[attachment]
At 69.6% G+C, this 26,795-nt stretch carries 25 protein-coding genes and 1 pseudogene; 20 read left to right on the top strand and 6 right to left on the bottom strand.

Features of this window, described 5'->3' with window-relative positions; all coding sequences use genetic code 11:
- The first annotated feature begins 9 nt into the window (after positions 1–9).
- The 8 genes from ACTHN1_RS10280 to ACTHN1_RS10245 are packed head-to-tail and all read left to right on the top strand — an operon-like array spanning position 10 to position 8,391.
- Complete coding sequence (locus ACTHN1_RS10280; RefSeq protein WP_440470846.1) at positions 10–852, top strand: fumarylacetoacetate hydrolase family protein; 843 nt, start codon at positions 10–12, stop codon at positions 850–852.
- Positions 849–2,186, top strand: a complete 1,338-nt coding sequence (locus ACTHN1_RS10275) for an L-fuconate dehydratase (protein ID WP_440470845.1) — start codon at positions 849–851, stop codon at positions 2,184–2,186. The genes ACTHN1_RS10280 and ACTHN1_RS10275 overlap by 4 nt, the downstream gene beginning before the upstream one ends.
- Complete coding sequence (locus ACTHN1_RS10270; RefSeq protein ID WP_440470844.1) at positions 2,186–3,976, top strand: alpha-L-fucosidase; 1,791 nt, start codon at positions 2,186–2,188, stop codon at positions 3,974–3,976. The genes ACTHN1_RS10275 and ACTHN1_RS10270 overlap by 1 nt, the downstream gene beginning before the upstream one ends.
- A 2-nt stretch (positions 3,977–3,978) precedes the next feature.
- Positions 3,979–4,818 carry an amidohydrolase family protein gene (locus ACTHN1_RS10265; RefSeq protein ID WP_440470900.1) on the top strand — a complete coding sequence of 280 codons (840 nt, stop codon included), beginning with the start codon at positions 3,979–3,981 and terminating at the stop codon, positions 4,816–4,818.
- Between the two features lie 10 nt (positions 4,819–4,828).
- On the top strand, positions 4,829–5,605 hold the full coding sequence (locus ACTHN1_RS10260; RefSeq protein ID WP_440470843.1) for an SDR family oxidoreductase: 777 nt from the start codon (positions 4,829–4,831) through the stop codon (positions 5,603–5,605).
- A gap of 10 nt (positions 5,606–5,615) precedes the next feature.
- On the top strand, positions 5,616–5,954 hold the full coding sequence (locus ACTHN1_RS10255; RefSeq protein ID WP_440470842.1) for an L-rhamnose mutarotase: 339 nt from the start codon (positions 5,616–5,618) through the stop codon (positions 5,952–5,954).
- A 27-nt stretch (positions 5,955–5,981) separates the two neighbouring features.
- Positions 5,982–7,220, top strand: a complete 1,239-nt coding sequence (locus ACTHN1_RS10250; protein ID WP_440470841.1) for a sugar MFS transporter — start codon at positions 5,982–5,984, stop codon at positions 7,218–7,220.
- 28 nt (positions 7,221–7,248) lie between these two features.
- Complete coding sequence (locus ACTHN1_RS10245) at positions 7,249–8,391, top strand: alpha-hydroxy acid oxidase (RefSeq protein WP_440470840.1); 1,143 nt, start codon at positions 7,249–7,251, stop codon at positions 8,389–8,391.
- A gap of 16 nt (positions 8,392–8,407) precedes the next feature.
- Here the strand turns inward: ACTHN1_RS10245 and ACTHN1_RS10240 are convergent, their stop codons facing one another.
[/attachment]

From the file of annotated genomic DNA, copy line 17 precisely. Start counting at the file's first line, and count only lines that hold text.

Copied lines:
- Complete coding sequence (locus ACTHN1_RS10245) at positions 7,249–8,391, top strand: alpha-hydroxy acid oxidase (RefSeq protein WP_440470840.1); 1,143 nt, start codon at positions 7,249–7,251, stop codon at positions 8,389–8,391.